By IRENE NOLAN
By IRENE NOLAN
The National Hurricane Center said in an 11 a.m. advisory this morning that an area of disturbed weather west of Bermuda has become Tropical Depression 8 with winds of 35 mph with higher gusts and could become Tropical Storm Hermine in the next day or so.
According to the Hurricane Center, Tropical Depression 8 was located 310 miles west of Bermuda — or 405 miles southeast of Cape Hatteras — and was moving west at 9 mph with a barometric pressure of 1009 millibars.
“The environment is only expected to be marginally conducive for intensification,” said Hurricane Center forecasters, “with moderate southeasterly to easterly shear expected to become southwesterly and increase further in 36 to 48 hours.”
As a result, only modest strengthening is shown in the official forecast, but it won’t take much for the system to become a tropical storm. If the winds increase to 39 mph, which the Hurricane Center says can probably be expected in the next day or two, the depression will become a tropical storm.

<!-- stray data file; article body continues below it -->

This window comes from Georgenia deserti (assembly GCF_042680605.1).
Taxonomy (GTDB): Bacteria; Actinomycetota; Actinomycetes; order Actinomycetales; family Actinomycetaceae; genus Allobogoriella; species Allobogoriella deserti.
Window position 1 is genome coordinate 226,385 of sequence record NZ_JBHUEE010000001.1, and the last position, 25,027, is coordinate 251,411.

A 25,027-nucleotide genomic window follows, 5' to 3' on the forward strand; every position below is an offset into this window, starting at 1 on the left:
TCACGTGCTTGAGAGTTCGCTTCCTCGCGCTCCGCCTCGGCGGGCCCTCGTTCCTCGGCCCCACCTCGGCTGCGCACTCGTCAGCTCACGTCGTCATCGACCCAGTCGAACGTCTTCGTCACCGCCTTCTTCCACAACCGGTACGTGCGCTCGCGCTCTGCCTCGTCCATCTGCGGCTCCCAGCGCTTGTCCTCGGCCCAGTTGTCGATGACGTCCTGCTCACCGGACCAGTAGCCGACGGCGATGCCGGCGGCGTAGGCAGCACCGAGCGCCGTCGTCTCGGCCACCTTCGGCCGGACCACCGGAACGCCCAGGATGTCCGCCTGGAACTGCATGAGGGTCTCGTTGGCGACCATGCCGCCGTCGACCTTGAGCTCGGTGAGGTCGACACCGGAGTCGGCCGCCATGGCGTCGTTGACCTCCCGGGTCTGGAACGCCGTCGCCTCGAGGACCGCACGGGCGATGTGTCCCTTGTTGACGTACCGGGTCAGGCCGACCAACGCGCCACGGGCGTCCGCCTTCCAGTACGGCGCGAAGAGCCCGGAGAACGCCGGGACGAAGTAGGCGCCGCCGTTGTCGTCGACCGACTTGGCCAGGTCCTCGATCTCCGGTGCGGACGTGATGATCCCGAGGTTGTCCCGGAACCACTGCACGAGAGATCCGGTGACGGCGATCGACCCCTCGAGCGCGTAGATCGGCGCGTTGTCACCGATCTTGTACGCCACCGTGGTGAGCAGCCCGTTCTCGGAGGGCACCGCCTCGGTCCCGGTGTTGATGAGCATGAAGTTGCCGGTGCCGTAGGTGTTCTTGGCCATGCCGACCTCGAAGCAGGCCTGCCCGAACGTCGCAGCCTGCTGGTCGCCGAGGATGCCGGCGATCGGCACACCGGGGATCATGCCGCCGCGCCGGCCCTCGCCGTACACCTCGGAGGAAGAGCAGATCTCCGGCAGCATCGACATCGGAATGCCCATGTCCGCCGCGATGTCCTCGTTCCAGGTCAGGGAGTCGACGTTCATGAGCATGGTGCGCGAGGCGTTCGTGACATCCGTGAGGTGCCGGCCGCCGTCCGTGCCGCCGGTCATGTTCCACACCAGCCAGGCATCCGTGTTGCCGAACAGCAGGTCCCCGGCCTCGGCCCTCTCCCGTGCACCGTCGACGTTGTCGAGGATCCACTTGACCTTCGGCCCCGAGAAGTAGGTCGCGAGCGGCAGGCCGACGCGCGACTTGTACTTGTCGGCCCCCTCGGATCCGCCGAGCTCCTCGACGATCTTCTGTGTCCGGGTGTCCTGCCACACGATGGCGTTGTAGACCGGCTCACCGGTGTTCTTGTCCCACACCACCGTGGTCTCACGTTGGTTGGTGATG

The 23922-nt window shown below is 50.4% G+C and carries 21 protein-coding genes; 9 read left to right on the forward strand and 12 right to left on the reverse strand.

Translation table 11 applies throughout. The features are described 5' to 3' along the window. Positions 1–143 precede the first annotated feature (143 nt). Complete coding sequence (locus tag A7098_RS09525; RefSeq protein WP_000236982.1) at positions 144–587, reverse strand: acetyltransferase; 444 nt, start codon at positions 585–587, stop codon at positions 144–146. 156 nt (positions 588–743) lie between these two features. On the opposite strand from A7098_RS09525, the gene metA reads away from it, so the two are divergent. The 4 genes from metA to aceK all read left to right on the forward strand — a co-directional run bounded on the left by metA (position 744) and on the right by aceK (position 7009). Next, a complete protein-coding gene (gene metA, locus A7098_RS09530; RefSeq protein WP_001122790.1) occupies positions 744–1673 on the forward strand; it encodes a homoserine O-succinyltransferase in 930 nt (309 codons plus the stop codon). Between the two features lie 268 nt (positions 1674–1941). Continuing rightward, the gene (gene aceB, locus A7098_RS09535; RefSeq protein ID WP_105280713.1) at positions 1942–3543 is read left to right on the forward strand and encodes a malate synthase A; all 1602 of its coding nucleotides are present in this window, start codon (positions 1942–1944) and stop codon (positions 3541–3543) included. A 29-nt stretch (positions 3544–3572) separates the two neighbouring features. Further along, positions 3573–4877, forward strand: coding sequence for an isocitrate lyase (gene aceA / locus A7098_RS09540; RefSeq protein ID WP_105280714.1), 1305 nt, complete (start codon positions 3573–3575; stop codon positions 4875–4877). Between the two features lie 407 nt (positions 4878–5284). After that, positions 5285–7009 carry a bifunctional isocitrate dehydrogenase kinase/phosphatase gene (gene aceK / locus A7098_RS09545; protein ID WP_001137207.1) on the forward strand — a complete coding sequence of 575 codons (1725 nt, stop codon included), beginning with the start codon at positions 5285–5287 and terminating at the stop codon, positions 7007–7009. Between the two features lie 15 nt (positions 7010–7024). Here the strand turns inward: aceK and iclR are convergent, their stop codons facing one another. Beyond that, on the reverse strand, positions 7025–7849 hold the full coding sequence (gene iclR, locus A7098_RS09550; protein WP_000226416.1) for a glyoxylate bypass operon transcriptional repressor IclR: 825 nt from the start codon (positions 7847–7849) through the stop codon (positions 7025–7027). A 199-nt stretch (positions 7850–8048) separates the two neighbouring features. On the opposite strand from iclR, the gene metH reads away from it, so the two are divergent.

A west-northwestward motion is expected later today and tonight, followed by a turn toward the northwest and a decrease in forward speed on Monday.
On the forecast track, the center of the cyclone is forecast to pass offshore of the Outer Banks on Tuesday.
“If the forecast trend holds, a tropical storm watch may be needed later today for some of our marine zones, and possibly a portion of our coast,” Richard Bandy, meteorologist-in-charge of the National Weather Service office in Newport/Morehead City, N.C., said in an email this morning. “The area at risk of seeing the minimal tropical storm force winds would currently most likely be from around Cape Lookout to Oregon Inlet.”
Bandy said forecasters expect that this storm will mainly be a coastal counties event. At this time, he said, the most significant impacts on land would be heavy rainfall and some localized flooding of low lying areas from rain squalls Tuesday into Wednesday.
“Wind impacts on land will be minimal,” he said, “but there will be impacts with winds and seas off the coast, and perhaps some minor erosion issues. At this time, storm surge impacts would be expected to be minimal if any.”
Timing on the strongest winds will also be Tuesday into Wednesday, Bandy said.
The Weather Service also notes that swells from tropical activity — including the very distant Hurricane Gaston — will affect the coast early this week with an increased threat for rip current. Beach-goers should exercise caution in the water.